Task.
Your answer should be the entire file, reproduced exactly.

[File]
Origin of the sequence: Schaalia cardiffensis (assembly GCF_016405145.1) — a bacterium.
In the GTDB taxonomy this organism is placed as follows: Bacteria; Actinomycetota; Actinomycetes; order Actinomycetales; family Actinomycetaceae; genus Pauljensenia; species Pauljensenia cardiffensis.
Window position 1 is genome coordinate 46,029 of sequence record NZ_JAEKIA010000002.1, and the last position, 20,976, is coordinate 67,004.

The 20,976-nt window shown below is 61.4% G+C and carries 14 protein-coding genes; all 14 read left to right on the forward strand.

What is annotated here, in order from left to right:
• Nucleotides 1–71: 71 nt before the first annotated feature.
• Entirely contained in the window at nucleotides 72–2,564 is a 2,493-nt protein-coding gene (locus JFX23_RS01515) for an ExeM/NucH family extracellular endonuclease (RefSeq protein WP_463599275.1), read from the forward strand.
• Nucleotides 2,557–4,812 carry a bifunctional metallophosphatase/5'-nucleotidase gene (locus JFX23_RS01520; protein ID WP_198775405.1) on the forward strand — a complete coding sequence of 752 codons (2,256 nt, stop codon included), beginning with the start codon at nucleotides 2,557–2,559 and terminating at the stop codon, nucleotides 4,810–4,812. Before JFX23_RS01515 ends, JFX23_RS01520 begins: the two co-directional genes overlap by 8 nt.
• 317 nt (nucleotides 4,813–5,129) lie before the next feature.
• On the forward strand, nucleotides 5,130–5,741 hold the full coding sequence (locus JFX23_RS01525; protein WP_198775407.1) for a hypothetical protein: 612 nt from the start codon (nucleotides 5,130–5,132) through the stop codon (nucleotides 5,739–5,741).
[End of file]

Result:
Origin of the sequence: Schaalia cardiffensis (assembly GCF_016405145.1) — a bacterium.
In the GTDB taxonomy this organism is placed as follows: Bacteria; Actinomycetota; Actinomycetes; order Actinomycetales; family Actinomycetaceae; genus Pauljensenia; species Pauljensenia cardiffensis.
Window position 1 is genome coordinate 46,029 of sequence record NZ_JAEKIA010000002.1, and the last position, 20,976, is coordinate 67,004.

The 20,976-nt window shown below is 61.4% G+C and carries 14 protein-coding genes; all 14 read left to right on the forward strand.

What is annotated here, in order from left to right:
• Nucleotides 1–71: 71 nt before the first annotated feature.
• Entirely contained in the window at nucleotides 72–2,564 is a 2,493-nt protein-coding gene (locus JFX23_RS01515) for an ExeM/NucH family extracellular endonuclease (RefSeq protein WP_463599275.1), read from the forward strand.
• Nucleotides 2,557–4,812 carry a bifunctional metallophosphatase/5'-nucleotidase gene (locus JFX23_RS01520; protein ID WP_198775405.1) on the forward strand — a complete coding sequence of 752 codons (2,256 nt, stop codon included), beginning with the start codon at nucleotides 2,557–2,559 and terminating at the stop codon, nucleotides 4,810–4,812. Before JFX23_RS01515 ends, JFX23_RS01520 begins: the two co-directional genes overlap by 8 nt.
• 317 nt (nucleotides 4,813–5,129) lie before the next feature.
• On the forward strand, nucleotides 5,130–5,741 hold the full coding sequence (locus JFX23_RS01525; protein WP_198775407.1) for a hypothetical protein: 612 nt from the start codon (nucleotides 5,130–5,132) through the stop codon (nucleotides 5,739–5,741).